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- Patient Comments: Arteriovenous Malformation - Symptoms
- Patient Comments: Arteriovenous Malformation - Health Consequences
- Patient Comments: Arteriovenous Malformation - Treatment
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- What are arteriovenous malformations?
- What are the symptoms of arteriovenous malformations?
- How do arteriovenous malformations damage the brain and spinal cord?
- Where do neurological arteriovenous malformations tend to form?
- What are the health consequences of arteriovenous malformations?
- What other types of vascular lesions affect the central nervous system?
- What causes vascular lesions?
- How are arteriovenous malformations and other vascular lesions detected?
- How can arteriovenous malformations and other vascular lesions be treated?
- What research is being done?
What Are the Health Consequences of AVMs?
The greatest potential danger posed by AVMs is hemorrhage. Researchers believe that each year between 2 and 4 percent of all AVMs hemorrhage. Most episodes of bleeding remain undetected at the time they occur because they are not severe enough to cause significant neurological damage. But massive, even fatal, bleeding episodes do occur. The present state of knowledge does not permit doctors to predict whether or not any particular person with an AVM will suffer an extensive hemorrhage. The lesions can remain stable or can suddenly begin to grow. In a few cases, they have been observed to regress spontaneously. Whenever an AVM is detected, the individual should be carefully and consistently monitored for any signs of instability that may indicate an increased risk of hemorrhage.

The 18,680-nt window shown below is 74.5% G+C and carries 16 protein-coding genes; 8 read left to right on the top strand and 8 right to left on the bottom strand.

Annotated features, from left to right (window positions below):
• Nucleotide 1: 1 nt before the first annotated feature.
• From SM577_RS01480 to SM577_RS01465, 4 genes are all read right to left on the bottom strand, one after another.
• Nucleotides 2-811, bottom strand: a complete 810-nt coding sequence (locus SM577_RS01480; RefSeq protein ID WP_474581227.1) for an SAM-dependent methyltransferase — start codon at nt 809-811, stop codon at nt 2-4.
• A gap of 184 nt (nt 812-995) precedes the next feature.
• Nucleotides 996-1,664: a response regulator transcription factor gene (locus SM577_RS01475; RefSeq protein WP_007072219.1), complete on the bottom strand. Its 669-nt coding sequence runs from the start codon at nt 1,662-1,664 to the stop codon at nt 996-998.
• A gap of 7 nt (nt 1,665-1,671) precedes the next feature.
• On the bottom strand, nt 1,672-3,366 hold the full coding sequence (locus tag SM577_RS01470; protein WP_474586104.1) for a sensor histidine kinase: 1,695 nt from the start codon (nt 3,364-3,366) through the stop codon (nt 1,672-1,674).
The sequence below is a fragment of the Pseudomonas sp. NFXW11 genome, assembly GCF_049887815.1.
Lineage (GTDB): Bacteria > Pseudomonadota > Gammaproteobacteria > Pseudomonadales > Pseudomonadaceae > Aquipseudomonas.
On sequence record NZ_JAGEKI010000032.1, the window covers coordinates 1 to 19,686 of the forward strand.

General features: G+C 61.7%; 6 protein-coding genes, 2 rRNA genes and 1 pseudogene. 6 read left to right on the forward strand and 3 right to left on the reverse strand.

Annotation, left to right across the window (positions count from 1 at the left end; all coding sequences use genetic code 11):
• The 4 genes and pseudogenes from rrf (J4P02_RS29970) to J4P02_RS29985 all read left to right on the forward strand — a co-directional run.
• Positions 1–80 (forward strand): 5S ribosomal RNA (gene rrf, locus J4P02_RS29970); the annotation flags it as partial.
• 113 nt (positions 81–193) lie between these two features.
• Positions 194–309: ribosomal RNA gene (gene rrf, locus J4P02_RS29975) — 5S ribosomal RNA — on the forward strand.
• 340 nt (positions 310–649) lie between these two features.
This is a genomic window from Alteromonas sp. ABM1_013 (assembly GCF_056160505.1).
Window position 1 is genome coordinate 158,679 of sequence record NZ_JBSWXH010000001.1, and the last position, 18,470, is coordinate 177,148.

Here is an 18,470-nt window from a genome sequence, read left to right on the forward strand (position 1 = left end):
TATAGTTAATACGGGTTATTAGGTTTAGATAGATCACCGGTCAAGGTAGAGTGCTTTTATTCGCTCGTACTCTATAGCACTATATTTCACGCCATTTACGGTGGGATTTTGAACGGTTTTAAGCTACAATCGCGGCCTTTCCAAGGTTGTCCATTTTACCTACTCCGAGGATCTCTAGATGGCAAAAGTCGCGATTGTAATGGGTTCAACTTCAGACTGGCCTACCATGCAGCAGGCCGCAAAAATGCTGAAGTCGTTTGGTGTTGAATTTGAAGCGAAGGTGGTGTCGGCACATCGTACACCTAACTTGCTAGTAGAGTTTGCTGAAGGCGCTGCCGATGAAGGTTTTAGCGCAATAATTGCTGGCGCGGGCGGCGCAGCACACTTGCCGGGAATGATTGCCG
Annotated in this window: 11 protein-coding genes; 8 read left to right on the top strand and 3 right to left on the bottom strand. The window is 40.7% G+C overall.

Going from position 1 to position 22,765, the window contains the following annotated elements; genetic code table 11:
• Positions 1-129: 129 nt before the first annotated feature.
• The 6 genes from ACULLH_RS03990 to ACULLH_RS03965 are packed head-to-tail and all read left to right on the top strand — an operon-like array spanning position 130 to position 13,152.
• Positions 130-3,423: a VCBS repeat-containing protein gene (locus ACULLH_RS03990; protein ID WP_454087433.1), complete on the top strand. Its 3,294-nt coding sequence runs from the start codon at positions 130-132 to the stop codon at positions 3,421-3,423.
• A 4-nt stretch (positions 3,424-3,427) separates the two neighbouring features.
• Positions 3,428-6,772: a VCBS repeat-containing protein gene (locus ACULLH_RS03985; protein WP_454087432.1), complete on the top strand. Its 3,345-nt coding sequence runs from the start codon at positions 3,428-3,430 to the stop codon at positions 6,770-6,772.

A few physical characteristics appear to indicate a greater-than-usual likelihood of clinically significant hemorrhage. Smaller AVMs have a greater likelihood of bleeding than do larger ones. Impaired drainage by unusually narrow or deeply situated veins also increases the chances of hemorrhage. Pregnancy also appears to increase the likelihood of clinically significant hemorrhage, mainly because of increases in blood pressure and blood volume. Finally, AVMs that have hemorrhaged once are about nine times more likely to bleed again during the first year after the initial hemorrhage than are lesions that have never bled.
The damaging effects of a hemorrhage are related to lesion location. Bleeding from AVMs located deep inside the interior tissues, or parenchyma, of the brain typically causes more severe neurological damage than does hemorrhage by lesions that have formed in the dural or pial membranes or on the surface of the brain or spinal cord. (Deeply located bleeding is usually referred to as an intracerebral or parenchymal hemorrhage; bleeding within the membranes or on the surface of the brain is known as subdural or subarachnoid hemorrhage.) Thus, location is an important factor to consider when weighing the relative risks of surgical versus non-surgical treatment of AVMs.